New York activists demonstrated inside the Trump Tower atrium to voice their objection in response to reports that Donald Trump is considering firing Special Counsel Robert Mueller and to pardon administration members who have broken the law. Erik McGregor/Pacific Press/Alamy Live News
Some Republican investigators still don’t believe there was any coordination between Russia and the Trump campaign. “We have not had one witness or one shred of evidence” suggesting collusion, says Rooney, the Republican congressman from Florida.
The Democrats on the House Intelligence Committee disagree. And they believe the Republicans are working to shut down the probe quickly to leave the question of collusion unsolved. “This investigation is still closer to the beginning than the end,” says Mike Quigley, a Democrat from Illinois. “People ask me, ‘Are you connecting dots?’ My answer is: ‘We’re still finding our dots.’”
Representative Adam Schiff, the ranking member of the committee, says they are still receiving new information and have “a long list” of witnesses to interview. As for collusion, Schiff adds, “You have to, I think, willfully blind yourself to what we’ve seen to suggest there’s no evidence.” He has said it’s possible each party will issue its own report.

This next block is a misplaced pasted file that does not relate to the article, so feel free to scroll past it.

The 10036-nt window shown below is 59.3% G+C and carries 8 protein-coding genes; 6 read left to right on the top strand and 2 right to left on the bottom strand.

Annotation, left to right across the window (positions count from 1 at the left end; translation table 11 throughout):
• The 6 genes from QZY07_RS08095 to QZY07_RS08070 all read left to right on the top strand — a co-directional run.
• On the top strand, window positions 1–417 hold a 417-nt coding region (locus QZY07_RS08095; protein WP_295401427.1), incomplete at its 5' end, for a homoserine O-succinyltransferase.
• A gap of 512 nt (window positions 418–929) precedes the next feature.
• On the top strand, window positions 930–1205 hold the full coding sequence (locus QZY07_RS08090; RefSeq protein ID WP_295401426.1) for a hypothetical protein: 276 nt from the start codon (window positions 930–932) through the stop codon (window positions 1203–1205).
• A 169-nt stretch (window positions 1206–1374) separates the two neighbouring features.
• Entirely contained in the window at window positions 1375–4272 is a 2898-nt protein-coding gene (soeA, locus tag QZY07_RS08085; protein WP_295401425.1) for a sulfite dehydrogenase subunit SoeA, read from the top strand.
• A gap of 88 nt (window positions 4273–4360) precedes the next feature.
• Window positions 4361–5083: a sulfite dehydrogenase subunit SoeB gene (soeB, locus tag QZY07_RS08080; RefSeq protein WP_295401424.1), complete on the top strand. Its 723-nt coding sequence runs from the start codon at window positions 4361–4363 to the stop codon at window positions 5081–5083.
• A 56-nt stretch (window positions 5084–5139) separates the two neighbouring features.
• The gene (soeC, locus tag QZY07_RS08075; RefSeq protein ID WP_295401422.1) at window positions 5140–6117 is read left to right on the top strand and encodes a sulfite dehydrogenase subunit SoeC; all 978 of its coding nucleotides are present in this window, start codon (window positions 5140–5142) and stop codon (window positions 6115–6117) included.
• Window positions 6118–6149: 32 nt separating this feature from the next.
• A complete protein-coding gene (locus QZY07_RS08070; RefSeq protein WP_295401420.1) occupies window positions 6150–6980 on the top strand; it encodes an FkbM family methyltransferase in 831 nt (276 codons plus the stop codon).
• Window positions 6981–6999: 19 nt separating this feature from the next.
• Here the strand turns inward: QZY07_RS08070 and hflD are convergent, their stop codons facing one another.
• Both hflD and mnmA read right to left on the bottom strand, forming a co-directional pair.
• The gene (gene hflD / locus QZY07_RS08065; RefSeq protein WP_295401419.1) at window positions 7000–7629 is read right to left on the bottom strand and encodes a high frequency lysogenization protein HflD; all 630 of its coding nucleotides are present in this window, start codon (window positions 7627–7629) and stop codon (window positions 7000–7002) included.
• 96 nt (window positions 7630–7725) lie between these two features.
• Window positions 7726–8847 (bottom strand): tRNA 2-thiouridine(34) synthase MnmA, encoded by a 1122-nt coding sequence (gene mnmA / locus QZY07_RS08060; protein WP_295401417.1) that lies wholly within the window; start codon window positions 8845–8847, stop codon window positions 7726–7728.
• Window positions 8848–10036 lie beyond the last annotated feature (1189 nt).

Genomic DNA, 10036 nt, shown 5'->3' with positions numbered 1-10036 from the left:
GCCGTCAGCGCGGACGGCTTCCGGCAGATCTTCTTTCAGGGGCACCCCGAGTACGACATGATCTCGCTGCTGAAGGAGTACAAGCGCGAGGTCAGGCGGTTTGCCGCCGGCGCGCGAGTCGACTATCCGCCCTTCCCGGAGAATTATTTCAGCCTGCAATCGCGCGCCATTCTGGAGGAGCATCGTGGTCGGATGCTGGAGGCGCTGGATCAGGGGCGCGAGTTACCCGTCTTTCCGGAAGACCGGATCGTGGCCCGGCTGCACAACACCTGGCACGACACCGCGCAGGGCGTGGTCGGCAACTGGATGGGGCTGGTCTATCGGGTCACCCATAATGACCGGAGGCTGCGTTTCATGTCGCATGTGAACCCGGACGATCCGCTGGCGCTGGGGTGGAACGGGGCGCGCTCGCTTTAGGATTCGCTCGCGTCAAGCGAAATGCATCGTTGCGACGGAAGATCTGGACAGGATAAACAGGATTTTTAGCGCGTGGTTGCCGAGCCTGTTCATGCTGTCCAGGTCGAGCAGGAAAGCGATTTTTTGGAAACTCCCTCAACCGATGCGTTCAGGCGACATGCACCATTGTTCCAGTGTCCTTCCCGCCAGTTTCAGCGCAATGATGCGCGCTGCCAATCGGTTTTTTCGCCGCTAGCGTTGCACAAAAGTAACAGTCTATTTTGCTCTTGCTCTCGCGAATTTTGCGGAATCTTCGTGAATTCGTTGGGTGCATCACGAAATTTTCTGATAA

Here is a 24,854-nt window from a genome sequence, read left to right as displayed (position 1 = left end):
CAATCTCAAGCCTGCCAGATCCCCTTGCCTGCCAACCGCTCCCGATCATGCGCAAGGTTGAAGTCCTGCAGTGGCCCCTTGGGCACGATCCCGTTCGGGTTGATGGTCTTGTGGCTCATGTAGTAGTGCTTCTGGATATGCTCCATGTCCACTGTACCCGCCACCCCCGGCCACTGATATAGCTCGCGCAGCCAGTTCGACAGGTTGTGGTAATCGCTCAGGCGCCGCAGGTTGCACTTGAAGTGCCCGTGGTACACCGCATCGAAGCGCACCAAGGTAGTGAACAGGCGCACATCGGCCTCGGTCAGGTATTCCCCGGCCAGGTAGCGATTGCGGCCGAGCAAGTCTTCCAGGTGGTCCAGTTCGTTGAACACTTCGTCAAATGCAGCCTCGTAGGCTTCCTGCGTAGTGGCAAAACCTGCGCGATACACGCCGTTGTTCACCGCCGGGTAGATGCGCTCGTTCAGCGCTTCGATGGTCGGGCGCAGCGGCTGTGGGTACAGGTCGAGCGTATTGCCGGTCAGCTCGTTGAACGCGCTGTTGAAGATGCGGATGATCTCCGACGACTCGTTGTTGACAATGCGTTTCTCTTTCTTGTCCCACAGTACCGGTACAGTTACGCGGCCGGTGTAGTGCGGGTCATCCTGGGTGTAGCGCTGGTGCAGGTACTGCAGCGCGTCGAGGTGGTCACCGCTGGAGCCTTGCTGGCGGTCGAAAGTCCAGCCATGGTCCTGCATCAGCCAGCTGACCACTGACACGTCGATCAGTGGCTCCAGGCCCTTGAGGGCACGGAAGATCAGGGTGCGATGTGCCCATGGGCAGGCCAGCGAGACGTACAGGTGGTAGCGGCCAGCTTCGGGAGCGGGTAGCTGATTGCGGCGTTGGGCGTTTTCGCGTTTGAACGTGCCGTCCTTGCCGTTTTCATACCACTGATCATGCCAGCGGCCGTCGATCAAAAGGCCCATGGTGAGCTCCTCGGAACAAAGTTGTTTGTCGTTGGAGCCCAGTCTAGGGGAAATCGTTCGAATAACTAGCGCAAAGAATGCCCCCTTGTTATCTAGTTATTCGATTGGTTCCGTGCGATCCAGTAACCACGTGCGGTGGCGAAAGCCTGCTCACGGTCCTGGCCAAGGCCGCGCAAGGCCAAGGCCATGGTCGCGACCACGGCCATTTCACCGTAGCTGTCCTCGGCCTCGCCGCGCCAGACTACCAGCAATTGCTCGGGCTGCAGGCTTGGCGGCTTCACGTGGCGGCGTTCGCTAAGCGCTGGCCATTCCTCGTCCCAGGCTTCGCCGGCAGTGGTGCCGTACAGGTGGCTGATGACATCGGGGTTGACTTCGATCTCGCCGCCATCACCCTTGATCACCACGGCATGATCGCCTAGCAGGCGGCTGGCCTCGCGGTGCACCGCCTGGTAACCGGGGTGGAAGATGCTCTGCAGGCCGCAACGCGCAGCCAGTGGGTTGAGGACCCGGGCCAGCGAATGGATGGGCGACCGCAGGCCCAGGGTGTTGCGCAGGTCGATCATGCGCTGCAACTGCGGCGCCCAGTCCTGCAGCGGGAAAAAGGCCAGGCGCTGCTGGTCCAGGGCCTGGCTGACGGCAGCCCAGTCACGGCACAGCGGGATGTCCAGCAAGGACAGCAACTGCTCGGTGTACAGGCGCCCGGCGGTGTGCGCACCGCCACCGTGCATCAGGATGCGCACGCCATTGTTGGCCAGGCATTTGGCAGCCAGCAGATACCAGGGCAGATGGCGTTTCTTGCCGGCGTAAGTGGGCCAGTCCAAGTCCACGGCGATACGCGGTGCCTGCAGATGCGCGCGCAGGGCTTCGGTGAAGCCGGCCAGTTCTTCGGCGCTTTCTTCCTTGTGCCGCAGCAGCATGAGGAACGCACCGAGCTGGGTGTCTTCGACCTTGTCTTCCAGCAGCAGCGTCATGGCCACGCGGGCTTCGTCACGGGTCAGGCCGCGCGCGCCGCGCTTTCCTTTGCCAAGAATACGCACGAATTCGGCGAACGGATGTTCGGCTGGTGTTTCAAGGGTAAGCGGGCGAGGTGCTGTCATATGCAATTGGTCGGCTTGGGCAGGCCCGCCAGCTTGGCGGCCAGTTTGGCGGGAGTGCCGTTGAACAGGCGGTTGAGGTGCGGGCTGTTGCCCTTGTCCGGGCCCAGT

Across the committees, there’s one thing lawmakers from both parties agree on: Americans shouldn’t expect their probes to unfold the way Mueller’s is developing. As part of that investigation, federal agents raided Manafort’s home and arrested Papadopoulos in the middle of an airport, leading to his stunning confession.
Now that Mueller’s team has reportedly requested documents from the Justice Department and plans to interview senior White House officials, and as speculation grows that former national security adviser Michael Flynn has flipped and is working with the special counsel, Americans may soon find out the truth about the Trump team’s alleged obstruction and collusion. As Representative Denny Heck of Washington, a Democrat on the House Intelligence Committee, puts it, “I’ll be very surprised if there aren’t people that are going to jail.”
|Trump’s and Putin’s connections with organized crime – Google News: Odds Are, Russia Owns Trump – New York Times|
Trump’s and Putin’s connections with organized crime – Google News